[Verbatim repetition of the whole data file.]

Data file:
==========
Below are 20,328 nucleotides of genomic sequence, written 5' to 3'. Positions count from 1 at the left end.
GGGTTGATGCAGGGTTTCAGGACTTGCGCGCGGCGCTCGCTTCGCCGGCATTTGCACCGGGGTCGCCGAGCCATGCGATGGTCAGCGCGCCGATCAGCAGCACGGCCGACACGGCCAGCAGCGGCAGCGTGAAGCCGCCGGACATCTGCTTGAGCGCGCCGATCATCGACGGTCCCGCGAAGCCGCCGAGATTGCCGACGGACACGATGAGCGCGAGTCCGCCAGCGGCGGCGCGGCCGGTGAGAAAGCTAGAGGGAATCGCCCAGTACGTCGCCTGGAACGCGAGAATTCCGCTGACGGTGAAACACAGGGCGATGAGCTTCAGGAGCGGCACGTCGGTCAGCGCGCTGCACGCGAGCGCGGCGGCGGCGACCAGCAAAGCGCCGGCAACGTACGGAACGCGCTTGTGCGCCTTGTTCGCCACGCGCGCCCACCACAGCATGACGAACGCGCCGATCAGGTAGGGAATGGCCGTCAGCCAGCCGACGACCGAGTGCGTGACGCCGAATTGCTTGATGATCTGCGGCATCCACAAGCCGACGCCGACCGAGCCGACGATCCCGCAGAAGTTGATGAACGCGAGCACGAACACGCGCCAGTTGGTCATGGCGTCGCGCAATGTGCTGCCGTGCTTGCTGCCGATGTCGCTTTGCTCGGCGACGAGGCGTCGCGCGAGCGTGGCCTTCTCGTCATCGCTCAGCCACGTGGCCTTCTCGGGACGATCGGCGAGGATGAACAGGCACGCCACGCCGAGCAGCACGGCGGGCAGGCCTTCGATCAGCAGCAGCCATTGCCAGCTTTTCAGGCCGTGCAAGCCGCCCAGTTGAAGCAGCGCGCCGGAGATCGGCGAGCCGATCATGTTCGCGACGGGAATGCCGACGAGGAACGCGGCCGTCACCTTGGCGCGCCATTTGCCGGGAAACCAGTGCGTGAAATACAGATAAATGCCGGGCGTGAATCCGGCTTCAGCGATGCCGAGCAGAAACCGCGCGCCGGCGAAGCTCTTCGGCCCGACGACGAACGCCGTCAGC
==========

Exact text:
Below are 20,328 nucleotides of genomic sequence, written 5' to 3'. Positions count from 1 at the left end.
GGGTTGATGCAGGGTTTCAGGACTTGCGCGCGGCGCTCGCTTCGCCGGCATTTGCACCGGGGTCGCCGAGCCATGCGATGGTCAGCGCGCCGATCAGCAGCACGGCCGACACGGCCAGCAGCGGCAGCGTGAAGCCGCCGGACATCTGCTTGAGCGCGCCGATCATCGACGGTCCCGCGAAGCCGCCGAGATTGCCGACGGACACGATGAGCGCGAGTCCGCCAGCGGCGGCGCGGCCGGTGAGAAAGCTAGAGGGAATCGCCCAGTACGTCGCCTGGAACGCGAGAATTCCGCTGACGGTGAAACACAGGGCGATGAGCTTCAGGAGCGGCACGTCGGTCAGCGCGCTGCACGCGAGCGCGGCGGCGGCGACCAGCAAAGCGCCGGCAACGTACGGAACGCGCTTGTGCGCCTTGTTCGCCACGCGCGCCCACCACAGCATGACGAACGCGCCGATCAGGTAGGGAATGGCCGTCAGCCAGCCGACGACCGAGTGCGTGACGCCGAATTGCTTGATGATCTGCGGCATCCACAAGCCGACGCCGACCGAGCCGACGATCCCGCAGAAGTTGATGAACGCGAGCACGAACACGCGCCAGTTGGTCATGGCGTCGCGCAATGTGCTGCCGTGCTTGCTGCCGATGTCGCTTTGCTCGGCGACGAGGCGTCGCGCGAGCGTGGCCTTCTCGTCATCGCTCAGCCACGTGGCCTTCTCGGGACGATCGGCGAGGATGAACAGGCACGCCACGCCGAGCAGCACGGCGGGCAGGCCTTCGATCAGCAGCAGCCATTGCCAGCTTTTCAGGCCGTGCAAGCCGCCCAGTTGAAGCAGCGCGCCGGAGATCGGCGAGCCGATCATGTTCGCGACGGGAATGCCGACGAGGAACGCGGCCGTCACCTTGGCGCGCCATTTGCCGGGAAACCAGTGCGTGAAATACAGATAAATGCCGGGCGTGAATCCGGCTTCAGCGATGCCGAGCAGAAACCGCGCGCCGGCGAAGCTCTTCGGCCCGACGACGAACGCCGTCAGC